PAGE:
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Self-Regulatory Organizations; The Depository Trust Company; Order Approving a Proposed Rule Change Relating to Compliance With Regulations Administered by the Office of Foreign Assets Control

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Information about this document as published in the Federal Register.

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Start Preamble July 10, 2006.

On September 9, 2005, The Depository Trust Company (“DTC”) filed with the Securities and Exchange Commission (“Commission”) a proposed rule change pursuant to Section 19(b)(1) of the Securities Exchange Act of 1934 (“Act”) [1] and on October 25, 2005, amended the proposed rule change. On November 30, 2005, DTC again amended the proposed rule change.[2] Notice of the proposal was published in the Federal Register on November 14, 2005.[3] The Commission received one comment letter.[4] For the reasons discussed below, the Commission is approving the proposed rule change.

I. Description

DTC will revise its Deposit Service, Custody Service, and Withdrawals-By-Transfer Service procedures. These changes are based upon guidance from the U.S. Department of the Treasury's Office of Foreign Assets Control (“OFAC”) to DTC.

1. Deposit Service

In order for a participant to receive immediate credit in its securities account at DTC for a deposit of registered securities, the participant will be required to certify to DTC that it has compared certain parties identified on the deposited certificate (this could include parties such as the issuer and all assignees) against OFAC's list of Specially Designated Nationals and against OFAC's regulations (collectively referred to as the “OFAC list”) and that there were no matches identified by such comparison.

In the case of a deposit of registered securities by a participant located outside the United States, including a Start Printed Page 40563deposit by or for the benefit of a participant accepted at a depository facility located outside the United States, a participant will not receive immediate credit in its securities account. DTC will give credit for the deposit only after DTC has screened the parties on the deposit against the OFAC list and has identified no valid matches.

2. Custody Service

With respect to securities and other financial instruments that are deposited pursuant to DTC's Custody Service procedures, DTC will act on the instructions of the depositing participant only after DTC has screened the parties on the deposit against the OFAC list and has identified no valid matches.[5]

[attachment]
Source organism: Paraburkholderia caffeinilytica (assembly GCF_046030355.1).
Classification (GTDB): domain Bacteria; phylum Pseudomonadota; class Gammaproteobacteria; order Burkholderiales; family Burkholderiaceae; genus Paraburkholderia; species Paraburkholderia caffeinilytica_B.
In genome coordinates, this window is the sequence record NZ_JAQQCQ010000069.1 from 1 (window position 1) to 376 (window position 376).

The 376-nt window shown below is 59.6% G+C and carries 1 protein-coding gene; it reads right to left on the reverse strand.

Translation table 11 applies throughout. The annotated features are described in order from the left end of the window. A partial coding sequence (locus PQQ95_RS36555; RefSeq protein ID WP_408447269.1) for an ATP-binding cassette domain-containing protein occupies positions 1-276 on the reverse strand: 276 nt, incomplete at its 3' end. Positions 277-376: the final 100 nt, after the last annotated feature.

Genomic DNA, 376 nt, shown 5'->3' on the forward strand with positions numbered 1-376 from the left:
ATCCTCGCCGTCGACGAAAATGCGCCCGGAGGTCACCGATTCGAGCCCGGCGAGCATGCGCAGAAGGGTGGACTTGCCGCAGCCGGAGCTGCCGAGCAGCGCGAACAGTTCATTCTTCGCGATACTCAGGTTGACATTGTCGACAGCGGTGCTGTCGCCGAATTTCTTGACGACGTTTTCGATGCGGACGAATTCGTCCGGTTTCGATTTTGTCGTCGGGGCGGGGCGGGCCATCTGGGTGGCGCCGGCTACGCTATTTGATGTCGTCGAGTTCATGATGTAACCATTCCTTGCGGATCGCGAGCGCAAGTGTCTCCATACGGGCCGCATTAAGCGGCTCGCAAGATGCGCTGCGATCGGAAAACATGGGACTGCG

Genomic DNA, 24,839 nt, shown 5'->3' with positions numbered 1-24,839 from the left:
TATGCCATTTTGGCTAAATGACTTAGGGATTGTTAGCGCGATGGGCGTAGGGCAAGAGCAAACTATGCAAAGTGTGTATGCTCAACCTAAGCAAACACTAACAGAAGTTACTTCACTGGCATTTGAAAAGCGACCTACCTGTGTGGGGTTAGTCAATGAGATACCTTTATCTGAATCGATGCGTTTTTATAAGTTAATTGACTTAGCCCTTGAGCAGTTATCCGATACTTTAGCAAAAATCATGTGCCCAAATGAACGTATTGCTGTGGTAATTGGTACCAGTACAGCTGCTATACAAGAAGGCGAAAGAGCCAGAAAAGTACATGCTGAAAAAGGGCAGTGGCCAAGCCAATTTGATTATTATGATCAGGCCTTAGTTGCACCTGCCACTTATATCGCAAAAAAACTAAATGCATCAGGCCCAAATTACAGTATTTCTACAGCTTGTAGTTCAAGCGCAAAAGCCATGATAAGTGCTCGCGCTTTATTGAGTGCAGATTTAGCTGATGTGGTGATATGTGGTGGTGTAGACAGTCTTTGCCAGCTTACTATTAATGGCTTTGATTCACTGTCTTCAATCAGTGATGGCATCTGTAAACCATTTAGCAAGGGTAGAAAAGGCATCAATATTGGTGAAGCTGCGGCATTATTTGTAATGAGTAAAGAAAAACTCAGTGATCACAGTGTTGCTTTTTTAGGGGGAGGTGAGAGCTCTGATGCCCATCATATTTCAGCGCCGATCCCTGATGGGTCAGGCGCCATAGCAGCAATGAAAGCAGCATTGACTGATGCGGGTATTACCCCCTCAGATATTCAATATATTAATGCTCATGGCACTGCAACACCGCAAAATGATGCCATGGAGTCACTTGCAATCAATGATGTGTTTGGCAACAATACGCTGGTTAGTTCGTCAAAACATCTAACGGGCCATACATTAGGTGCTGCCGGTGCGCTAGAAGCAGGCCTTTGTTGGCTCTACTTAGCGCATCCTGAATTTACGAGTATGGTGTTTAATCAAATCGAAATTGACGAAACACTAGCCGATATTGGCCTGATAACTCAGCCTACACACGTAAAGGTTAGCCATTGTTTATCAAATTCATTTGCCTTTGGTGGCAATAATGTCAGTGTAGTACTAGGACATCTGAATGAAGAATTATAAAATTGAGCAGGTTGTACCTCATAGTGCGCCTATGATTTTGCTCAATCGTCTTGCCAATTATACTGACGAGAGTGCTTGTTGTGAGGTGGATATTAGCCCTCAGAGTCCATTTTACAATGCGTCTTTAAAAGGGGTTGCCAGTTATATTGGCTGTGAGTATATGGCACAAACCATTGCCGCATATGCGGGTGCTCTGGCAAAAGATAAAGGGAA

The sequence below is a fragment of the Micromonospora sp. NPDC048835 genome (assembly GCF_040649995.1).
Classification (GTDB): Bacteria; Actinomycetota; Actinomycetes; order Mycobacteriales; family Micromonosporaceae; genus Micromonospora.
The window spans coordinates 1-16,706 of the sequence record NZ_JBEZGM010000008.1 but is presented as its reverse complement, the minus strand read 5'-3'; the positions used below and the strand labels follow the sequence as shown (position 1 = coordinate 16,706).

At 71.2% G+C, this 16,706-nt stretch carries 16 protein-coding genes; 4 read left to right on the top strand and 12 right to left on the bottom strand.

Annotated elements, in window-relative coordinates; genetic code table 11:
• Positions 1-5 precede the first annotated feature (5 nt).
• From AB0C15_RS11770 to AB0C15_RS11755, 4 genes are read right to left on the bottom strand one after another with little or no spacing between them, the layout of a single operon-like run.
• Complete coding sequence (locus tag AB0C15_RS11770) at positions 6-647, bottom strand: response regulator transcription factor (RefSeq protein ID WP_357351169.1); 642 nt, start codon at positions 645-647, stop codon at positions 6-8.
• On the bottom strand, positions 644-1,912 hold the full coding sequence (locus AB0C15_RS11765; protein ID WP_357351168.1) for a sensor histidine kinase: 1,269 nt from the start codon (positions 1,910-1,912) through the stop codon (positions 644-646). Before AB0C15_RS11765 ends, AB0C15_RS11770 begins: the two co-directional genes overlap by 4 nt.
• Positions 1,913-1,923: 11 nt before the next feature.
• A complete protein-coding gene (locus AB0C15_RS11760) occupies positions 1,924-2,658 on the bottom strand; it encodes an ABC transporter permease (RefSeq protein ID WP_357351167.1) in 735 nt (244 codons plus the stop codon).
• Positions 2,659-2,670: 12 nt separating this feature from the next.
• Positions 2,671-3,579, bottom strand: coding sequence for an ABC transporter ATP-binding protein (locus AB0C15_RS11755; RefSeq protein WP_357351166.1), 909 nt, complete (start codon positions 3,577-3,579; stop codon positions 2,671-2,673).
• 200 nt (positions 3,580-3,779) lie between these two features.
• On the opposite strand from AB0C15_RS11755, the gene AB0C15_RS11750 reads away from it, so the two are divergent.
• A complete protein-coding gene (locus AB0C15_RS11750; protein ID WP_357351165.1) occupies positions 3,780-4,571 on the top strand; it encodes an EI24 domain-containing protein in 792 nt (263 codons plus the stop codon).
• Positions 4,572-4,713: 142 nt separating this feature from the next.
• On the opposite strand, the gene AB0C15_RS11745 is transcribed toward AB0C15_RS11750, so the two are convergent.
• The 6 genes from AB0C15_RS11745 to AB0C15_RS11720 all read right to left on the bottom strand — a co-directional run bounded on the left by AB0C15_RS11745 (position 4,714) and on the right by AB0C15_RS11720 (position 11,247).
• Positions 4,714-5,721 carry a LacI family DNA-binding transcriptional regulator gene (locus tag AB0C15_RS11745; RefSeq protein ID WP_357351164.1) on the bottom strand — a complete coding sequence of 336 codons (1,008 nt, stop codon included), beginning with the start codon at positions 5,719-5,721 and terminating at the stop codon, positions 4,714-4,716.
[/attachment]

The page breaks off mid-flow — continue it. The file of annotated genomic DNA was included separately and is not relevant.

3. Withdrawal-By-Transfer Service

For securities on deposit that are sought to be withdrawn pursuant to DTC's Withdrawal-By-Transfer Service, including Withdrawal-By-Transfer requests for securities in the Direct Registration System, DTC will act on the instructions of a withdrawing participant only after DTC has screened the investor in whose name the securities are to be registered against the OFAC list and has identified no valid match.

For each service, in the event that DTC identifies a match against the OFAC list, DTC will first attempt to resolve false-positive matches. For valid matches, DTC will present the matches to participants that issued the instructions through a new Participant Terminal System function called “OFAP.” The participant will be required to review the registration of each certificate identified as a potential match and to respond to DTC for each such registration by providing information sufficient for DTC to conclude, in its sole discretion, that the registrant is or is not the person or entity listed on the OFAC list. Notwithstanding a participant's efforts to resolve matches against the OFAC list, if DTC, in its sole discretion, continues to believe that the registrant is the person or entity on the OFAC list, it will refuse to process the requested transaction.

II. Comment Letters

The Commission received one comment letter on the proposed rule change from the Securities Industry Association (“SIA”). The SIA recommended that the Commission: (1) Allow for a reasonable implementation period that recognizes the significant changes broker-dealers will likely have to make to their systems and procedures; (2) clarify a participant's obligations to screen names that appear as prior owners on securities certificates; (3) clarify how introducing and clearing brokers are to implement certain provisions of the rule; and (4) provide guidance on the application of Regulation S-P,[6] which governs the privacy of consumer financial information, to the process by which participants provide information to DTC. Furthermore, the SIA expressed concern that the rule change might negatively affect investors because of potential delays in processing their transactions due to duplicative OFAC checks.

In response to these comments, the Commission first observes that DTC provided its participants with the planned technical specifications of the processing systems for its deposit services in March 2006.[7] On June 30, 2006, DTC further notified participants that the OFAC certification process would be implemented in two phases: Phase 1, which will be effective August 7, 2006, for deposits affecting a small category of deposits received by DTC and which should require no systems changes by participants; and Phase 2, which will be effective sometime in the fourth quarter of 2006, for the remaining deposits and that will require systems enhancements.[8] The Commission believes that these time implementation time frames should be sufficient for participants to make any needed systems changes and to make any needed operational changes required to implement DTC's revisions.